If given a choice between certain and uncertain rewards, animals tend to prefer the uncertain option, even when the net gain is suboptimal. Animals are also more responsive to reward-related cues in uncertain situations. This well-documented phenomenon in many animal species is in opposition to the basic principles of reinforcement as well as the optimal foraging theory, which suggest that animals will prefer the option associated with the highest reward rate. How does the brain code the attractiveness of unreliable/poor reward sources? And how can we interpret this evidence from an adaptive point of view? I argue that unpredictability and deprivation – whether physiological or psychological – enhance motivation to seek valuable stimuli for the same reason: compensating the difficulty an organism has to predict significant objects and events in the environment. [less ▲]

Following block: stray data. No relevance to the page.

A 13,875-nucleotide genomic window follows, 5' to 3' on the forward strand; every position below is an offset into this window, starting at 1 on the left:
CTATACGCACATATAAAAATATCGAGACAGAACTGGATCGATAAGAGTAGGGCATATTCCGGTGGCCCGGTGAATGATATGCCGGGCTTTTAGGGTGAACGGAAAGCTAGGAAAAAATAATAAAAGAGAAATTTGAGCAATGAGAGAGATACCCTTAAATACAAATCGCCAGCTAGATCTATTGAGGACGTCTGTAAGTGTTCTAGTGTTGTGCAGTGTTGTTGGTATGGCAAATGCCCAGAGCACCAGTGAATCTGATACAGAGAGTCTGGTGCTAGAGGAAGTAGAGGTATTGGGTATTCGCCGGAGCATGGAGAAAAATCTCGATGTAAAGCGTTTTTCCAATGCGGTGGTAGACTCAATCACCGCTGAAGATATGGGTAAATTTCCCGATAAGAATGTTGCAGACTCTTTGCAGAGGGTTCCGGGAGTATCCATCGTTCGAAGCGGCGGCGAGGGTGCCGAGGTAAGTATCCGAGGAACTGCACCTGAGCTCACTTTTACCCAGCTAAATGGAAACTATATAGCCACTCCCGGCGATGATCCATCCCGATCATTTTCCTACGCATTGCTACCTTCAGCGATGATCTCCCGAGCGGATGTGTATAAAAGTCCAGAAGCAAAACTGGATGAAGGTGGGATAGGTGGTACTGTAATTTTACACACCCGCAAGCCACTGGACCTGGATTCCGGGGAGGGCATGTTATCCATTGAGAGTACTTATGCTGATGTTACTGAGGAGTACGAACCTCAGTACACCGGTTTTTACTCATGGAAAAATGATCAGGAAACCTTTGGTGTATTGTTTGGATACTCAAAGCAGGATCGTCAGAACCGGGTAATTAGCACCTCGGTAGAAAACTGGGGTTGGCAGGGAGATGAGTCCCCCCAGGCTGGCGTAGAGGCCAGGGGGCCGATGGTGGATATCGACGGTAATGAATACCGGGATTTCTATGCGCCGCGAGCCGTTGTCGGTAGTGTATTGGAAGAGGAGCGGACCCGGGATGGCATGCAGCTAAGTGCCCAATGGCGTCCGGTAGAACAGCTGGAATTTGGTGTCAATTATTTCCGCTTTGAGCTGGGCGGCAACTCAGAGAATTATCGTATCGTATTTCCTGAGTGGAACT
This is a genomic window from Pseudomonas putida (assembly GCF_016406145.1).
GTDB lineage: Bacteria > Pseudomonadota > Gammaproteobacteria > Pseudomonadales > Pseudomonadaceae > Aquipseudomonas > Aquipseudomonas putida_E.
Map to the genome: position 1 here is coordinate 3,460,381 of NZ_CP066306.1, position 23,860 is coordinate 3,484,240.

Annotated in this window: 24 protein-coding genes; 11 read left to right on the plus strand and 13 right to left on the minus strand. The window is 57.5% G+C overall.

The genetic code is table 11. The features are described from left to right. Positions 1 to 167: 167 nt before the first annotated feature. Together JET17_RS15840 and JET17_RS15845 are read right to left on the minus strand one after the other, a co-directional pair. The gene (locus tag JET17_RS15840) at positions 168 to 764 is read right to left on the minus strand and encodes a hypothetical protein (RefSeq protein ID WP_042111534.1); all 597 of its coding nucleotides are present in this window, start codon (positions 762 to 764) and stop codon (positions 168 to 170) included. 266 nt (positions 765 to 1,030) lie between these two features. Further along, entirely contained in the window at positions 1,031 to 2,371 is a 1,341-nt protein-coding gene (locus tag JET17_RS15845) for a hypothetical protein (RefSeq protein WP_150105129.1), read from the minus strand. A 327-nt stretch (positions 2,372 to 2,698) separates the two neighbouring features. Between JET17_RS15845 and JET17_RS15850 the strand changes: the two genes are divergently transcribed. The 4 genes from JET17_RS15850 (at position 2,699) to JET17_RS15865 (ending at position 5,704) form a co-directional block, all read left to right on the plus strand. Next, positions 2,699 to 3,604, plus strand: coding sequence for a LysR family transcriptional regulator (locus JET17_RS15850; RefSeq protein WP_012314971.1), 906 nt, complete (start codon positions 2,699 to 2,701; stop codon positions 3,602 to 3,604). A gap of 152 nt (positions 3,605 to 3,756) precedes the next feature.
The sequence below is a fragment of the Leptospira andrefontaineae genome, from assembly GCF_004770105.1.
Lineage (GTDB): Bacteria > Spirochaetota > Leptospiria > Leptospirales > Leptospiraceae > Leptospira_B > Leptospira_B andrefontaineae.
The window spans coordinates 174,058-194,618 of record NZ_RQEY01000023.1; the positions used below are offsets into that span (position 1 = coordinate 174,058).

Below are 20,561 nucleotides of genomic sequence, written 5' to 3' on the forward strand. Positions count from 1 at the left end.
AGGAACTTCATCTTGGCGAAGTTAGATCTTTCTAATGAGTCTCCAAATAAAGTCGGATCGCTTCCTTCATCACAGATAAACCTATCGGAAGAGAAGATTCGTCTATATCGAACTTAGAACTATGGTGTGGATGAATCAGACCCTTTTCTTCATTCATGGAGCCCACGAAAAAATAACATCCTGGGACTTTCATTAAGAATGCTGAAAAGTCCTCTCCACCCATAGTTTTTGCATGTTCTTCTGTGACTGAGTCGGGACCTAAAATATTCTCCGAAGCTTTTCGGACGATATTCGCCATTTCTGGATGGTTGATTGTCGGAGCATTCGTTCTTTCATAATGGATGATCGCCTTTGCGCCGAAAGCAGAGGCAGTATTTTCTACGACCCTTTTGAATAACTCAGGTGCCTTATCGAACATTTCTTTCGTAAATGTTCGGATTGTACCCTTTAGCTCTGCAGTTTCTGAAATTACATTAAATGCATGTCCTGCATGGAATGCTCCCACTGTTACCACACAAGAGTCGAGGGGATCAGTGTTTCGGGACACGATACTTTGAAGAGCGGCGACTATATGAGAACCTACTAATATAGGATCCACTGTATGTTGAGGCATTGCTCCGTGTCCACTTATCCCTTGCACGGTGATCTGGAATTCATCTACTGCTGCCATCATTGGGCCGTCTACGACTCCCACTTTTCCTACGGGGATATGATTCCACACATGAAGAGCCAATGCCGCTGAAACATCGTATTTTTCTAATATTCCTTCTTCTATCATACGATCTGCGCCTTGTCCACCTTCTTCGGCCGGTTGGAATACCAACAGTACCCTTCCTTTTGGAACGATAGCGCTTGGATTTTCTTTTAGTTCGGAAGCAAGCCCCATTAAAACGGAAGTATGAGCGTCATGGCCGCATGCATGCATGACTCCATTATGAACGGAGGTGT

Detailed reference viewed: 14 (0 ULg)
Full Text
Peer Reviewed
See detailPROFINTEG: A TOOL FOR REAL-LIFE ASSESSMENT OF ACTIVITIES OF DAILY LIVING IN PATIENTS WITH COGNITIVE IMPAIRMENT
Anselme, Patrick ULg; Poncelet, Martine ULg; Bouwens, Sharon et al

in Psychologica Belgica (2013), 53(1), 3-22

Although there are many instruments for assessing activities of daily living (IADL) in brain injured patients, few instruments specifically target cognitive impairment and its impact on IADL. The present ... [more ▼]